Companies that rode their luck on the wave of the “market economy”, paying obscene fat wages to their corporate executives suddenly had to fall on the government when their greedy activities forced financial markets to crash. Left on its own, the market would have probably “closed” the global economy by now.

In the case of Ghana, the long and short of it all is that there is the twin problem of energy and economy, and whereas one could reinforce the other, they can also not be treated as the same.

Take the case of Nigeria for example. While having a discussion with a Nigerian friend on wide ranging issues, he mentioned the power crises in Ghana as something akin to the problem in Nigeria but with different diversified effects.

Whereas, admittedly, it wasn’t good for the energy situation to be what it is today in Ghana, his claim that “if the economy itself was strong enough to absorb some of the economic shocks thrown up because of the power crises, the country wouldn’t have been in the situation it was in now”, offered some respite. There is the economic problem on one hand, and the power situation on the other.

“In Nigeria, we have similar power crises, and in fact, in our case most people don’t even expect power at all because of the bad situation but the economy, somehow, has been able to support some of the shocks and industry is moving on nicely”, he said.

Yes, it’s the economy, and the mess is not an ordinary one as it involves both external and internal factors that need to be addressed.

So let me just bore you with just a few. As a country that is highly dependent on primary commodities, the fall in commodity prices on the international market has all but reduced the needed revenue to keep the economic wheel spinning. The worst of this external shock event is the impact of oil prices on revenue from the oil sector.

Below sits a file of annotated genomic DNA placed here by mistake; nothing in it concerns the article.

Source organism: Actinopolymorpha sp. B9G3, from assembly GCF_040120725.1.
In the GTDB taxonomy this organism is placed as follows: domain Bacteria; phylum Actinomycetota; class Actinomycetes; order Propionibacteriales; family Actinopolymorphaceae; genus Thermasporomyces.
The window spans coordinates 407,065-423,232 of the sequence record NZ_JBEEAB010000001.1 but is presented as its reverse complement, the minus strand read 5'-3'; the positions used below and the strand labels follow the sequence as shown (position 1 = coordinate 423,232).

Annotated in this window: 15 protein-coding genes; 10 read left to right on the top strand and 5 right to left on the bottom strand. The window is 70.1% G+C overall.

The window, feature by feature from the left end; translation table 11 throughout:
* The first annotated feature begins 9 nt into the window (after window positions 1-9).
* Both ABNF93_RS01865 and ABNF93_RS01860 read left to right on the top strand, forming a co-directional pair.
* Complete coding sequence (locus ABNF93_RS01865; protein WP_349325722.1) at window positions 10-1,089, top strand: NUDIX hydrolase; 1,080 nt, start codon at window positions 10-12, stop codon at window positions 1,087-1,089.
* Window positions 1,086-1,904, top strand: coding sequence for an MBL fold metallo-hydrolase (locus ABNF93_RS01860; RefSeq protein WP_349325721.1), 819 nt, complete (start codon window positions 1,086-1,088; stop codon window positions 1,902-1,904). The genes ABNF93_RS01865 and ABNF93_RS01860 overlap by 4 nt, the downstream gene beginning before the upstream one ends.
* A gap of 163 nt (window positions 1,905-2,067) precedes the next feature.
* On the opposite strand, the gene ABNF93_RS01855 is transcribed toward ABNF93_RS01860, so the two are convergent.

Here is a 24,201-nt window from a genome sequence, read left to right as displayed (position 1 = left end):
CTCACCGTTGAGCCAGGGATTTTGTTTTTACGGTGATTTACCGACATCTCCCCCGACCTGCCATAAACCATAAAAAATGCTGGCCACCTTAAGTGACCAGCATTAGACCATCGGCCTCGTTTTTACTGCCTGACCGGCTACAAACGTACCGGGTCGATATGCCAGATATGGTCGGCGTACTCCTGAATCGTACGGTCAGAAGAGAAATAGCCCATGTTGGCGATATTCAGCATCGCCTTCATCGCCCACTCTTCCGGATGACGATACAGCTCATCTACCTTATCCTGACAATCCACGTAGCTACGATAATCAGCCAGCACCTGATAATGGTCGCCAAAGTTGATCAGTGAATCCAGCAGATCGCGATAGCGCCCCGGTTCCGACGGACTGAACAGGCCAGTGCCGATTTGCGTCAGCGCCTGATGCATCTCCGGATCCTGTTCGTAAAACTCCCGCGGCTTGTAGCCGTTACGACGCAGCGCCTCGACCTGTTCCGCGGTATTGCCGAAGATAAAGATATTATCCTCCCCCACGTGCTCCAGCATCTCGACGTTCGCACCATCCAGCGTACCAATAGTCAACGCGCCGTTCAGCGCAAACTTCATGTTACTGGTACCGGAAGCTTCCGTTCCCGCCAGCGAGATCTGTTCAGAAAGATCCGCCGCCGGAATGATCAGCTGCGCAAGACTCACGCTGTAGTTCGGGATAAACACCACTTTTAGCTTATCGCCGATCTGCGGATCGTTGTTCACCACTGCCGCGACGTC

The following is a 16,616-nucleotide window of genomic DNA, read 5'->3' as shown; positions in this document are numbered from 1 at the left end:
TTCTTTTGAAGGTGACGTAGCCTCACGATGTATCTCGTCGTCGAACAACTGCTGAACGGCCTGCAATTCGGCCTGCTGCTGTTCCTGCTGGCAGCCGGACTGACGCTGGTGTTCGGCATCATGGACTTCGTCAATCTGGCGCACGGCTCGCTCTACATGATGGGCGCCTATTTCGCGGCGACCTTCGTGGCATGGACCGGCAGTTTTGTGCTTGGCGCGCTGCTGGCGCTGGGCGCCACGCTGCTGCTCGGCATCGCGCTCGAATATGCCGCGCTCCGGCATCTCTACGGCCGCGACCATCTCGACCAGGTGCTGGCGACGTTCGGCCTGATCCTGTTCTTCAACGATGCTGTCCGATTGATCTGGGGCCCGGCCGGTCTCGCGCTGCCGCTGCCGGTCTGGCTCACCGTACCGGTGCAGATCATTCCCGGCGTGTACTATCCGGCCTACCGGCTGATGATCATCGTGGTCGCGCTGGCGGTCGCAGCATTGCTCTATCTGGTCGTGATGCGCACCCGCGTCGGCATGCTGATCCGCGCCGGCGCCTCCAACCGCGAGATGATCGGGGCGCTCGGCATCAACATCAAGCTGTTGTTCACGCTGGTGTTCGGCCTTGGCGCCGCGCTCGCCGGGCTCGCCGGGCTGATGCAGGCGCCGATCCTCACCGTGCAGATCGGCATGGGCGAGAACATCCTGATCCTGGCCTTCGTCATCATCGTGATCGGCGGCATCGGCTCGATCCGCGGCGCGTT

Recently, Ghana joined the league of oil producing countries in Africa, bringing hope to many. This also coincided with the country’s affirmed status as a middle income country, albeit at the lower level of the ladder.

The long and short of it is that whereas the country had received less from its projected export revenue, it was also not going to be able to access some of the loans and grants available to “less endowed” countries and would even have to borrow at a much higher interest rate as it wouldn’t be able to get some concessionary provisions on some lending.

Then the other problem of dependence on imports…With the acquired foreign taste (which we are all guilty of), huge amounts are spent on imports, distorting, significantly, the country’s balance of trade.

What this means is that as we spend so much on imports, we would have to find the needed foreign currency to satisfy the demand. This process of demanding more of another country’s currency would obviously cause that country’s currency to gain more value because the “value” that is driving the demand must be compensated. That compensation could come in the form of paying more for it if the supply is not matching the demand.

Clearly, the difficulties go far beyond the policy processes so figuring out what is to be done is not ordinary. The long and short of it all is that all hands must be on deck if we expect something good from our motherland.